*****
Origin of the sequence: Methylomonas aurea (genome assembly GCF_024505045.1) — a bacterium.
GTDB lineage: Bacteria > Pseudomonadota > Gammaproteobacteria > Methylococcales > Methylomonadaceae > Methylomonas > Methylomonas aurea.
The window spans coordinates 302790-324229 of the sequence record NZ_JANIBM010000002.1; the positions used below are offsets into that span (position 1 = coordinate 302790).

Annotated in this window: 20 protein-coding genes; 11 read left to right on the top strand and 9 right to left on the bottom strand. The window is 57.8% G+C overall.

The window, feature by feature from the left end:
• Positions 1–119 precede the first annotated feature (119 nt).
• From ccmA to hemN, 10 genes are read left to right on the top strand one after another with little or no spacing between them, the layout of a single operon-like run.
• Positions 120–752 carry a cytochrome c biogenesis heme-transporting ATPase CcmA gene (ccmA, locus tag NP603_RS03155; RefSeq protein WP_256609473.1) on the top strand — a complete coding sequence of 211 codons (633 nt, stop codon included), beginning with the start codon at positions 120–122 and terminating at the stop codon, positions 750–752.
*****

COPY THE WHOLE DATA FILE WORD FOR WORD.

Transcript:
Origin of the sequence: Methylomonas aurea (genome assembly GCF_024505045.1) — a bacterium.
GTDB lineage: Bacteria > Pseudomonadota > Gammaproteobacteria > Methylococcales > Methylomonadaceae > Methylomonas > Methylomonas aurea.
The window spans coordinates 302790-324229 of the sequence record NZ_JANIBM010000002.1; the positions used below are offsets into that span (position 1 = coordinate 302790).

Annotated in this window: 20 protein-coding genes; 11 read left to right on the top strand and 9 right to left on the bottom strand. The window is 57.8% G+C overall.

The window, feature by feature from the left end:
• Positions 1–119 precede the first annotated feature (119 nt).
• From ccmA to hemN, 10 genes are read left to right on the top strand one after another with little or no spacing between them, the layout of a single operon-like run.
• Positions 120–752 carry a cytochrome c biogenesis heme-transporting ATPase CcmA gene (ccmA, locus tag NP603_RS03155; RefSeq protein WP_256609473.1) on the top strand — a complete coding sequence of 211 codons (633 nt, stop codon included), beginning with the start codon at positions 120–122 and terminating at the stop codon, positions 750–752.